i.e. at least the ServiceController, ServiceMBean and -service.xml.
Doing the other deployers will take more work since their xml is not always
simply related to the MBeans they control.
Got it. The question was concerning the existence of the pure jmx mbean in relation to the ServiceContext integration, as well as the desire to expose a management aspect for a BeanMetaData.
With a fixed state model with explicit methods, these methods are the join points for the introduction of adding the management aspect. With a pluggable state model, where is this defined?
The management advice (I think you mean advice/interceptor by aspect?)
would need to introduce the additional JMX operations
target.setControllerState(state) -> controller.change(context, state) target.setControllerMode(mode) -> context.setMode(mode)
Just like ServiceMBeanSupport does now with the redirect through the
Otherwise, you can always manage contexts through the controller directly.
I'm not following the ServiceMBeanSupport. Maybe there should be another thread on aspects like mangement should be integrated into the lifecycle as I have another question on the MODE behavior which I don't want to pollute with endless sidetracks.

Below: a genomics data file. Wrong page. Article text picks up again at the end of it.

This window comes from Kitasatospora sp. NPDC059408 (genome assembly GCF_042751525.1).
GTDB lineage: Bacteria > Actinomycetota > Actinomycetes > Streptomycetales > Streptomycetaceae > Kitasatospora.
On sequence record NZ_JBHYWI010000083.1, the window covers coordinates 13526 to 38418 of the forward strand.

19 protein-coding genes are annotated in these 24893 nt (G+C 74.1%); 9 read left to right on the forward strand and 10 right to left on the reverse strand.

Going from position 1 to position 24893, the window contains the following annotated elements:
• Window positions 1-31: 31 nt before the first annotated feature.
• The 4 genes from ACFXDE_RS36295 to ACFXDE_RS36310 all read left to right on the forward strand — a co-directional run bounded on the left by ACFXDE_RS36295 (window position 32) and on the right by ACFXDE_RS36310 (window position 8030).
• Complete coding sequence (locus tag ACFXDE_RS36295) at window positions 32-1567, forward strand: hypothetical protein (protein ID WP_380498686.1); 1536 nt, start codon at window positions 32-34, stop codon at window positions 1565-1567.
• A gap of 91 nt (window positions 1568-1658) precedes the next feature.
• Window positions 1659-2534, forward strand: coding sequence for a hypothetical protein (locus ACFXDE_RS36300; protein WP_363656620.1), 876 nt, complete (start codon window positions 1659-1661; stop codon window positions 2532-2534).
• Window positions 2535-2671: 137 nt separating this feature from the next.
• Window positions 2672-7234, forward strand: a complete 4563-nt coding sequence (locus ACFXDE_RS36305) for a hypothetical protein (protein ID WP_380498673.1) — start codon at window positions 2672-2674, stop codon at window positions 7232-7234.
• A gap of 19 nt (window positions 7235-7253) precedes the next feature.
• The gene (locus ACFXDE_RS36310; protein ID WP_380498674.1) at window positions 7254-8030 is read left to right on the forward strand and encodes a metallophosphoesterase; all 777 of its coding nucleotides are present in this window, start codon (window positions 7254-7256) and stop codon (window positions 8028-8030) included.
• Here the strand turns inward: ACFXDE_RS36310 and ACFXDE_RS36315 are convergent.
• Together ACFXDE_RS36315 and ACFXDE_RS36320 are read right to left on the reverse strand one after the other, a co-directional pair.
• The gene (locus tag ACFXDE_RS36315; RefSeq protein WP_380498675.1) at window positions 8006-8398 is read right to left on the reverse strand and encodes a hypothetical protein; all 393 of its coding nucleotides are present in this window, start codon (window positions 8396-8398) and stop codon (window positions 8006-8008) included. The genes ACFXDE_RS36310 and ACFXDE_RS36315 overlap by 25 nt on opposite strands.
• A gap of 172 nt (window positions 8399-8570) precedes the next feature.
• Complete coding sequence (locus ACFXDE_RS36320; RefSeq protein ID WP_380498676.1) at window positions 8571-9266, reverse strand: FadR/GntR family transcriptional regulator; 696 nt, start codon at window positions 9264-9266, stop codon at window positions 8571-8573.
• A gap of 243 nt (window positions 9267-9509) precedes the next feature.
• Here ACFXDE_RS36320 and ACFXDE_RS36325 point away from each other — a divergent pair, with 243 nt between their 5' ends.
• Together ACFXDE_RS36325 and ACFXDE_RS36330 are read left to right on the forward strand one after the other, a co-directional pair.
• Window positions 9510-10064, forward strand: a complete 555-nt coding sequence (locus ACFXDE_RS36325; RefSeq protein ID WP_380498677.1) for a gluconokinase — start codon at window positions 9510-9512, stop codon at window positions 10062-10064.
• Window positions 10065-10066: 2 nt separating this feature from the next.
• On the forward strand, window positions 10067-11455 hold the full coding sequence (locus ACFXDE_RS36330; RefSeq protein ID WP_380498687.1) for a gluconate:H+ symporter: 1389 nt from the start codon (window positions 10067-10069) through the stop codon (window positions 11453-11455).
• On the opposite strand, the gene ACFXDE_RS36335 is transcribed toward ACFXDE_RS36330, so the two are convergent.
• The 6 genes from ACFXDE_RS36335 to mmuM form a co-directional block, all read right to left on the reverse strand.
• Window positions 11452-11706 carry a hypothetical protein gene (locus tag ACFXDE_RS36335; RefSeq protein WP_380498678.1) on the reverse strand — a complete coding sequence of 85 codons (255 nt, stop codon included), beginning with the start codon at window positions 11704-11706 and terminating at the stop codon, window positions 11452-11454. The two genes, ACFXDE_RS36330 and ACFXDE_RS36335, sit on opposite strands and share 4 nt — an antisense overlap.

So I think another quasi-mode is OnDemandIfRequired. The usecase exists today between the ejb-deployer and the dynamic-classloading-service. If a dynamic-classloading-service is configured for use in any mode, the ejb-deployer should have an optional dependency on it. This means that if the dynamic-classloading-service exists and could become avaialble, add a dependency between ejb-deployer and dynamic-classloading-service. If there is no usable dynamic-classloading-service either because it does not exist or is disabled, do not add a dependency.
The OnDemandIfRequired mode would be OnDemand only if the dependents are not optional. In the ejb-deployer/dynamic-classloading-service case, I probably really would want just OnDemand semantics.
I'm not clear that OnDemandIfRequired is useful, but the optional dependency certainly is. Is that a notion that already exists?
I know what you are trying to do, but I'm not sure how it could be made to work
in a dynamic environment.
EJBDeployer isDeployed and started (ifRequired wasn't resolved)
DynamicClassLoading is deployed
Oops we are in the wrong order so the EJB wasn't processed for DynamicClassLoading.
This isn't really a dependency, more of an "optional dynamic plugin" that will require
the service accepting the plugin to do extra work.
Maybe this could be made to work with the registry stuff I described earlier.
Something like (this is just thinking out loud):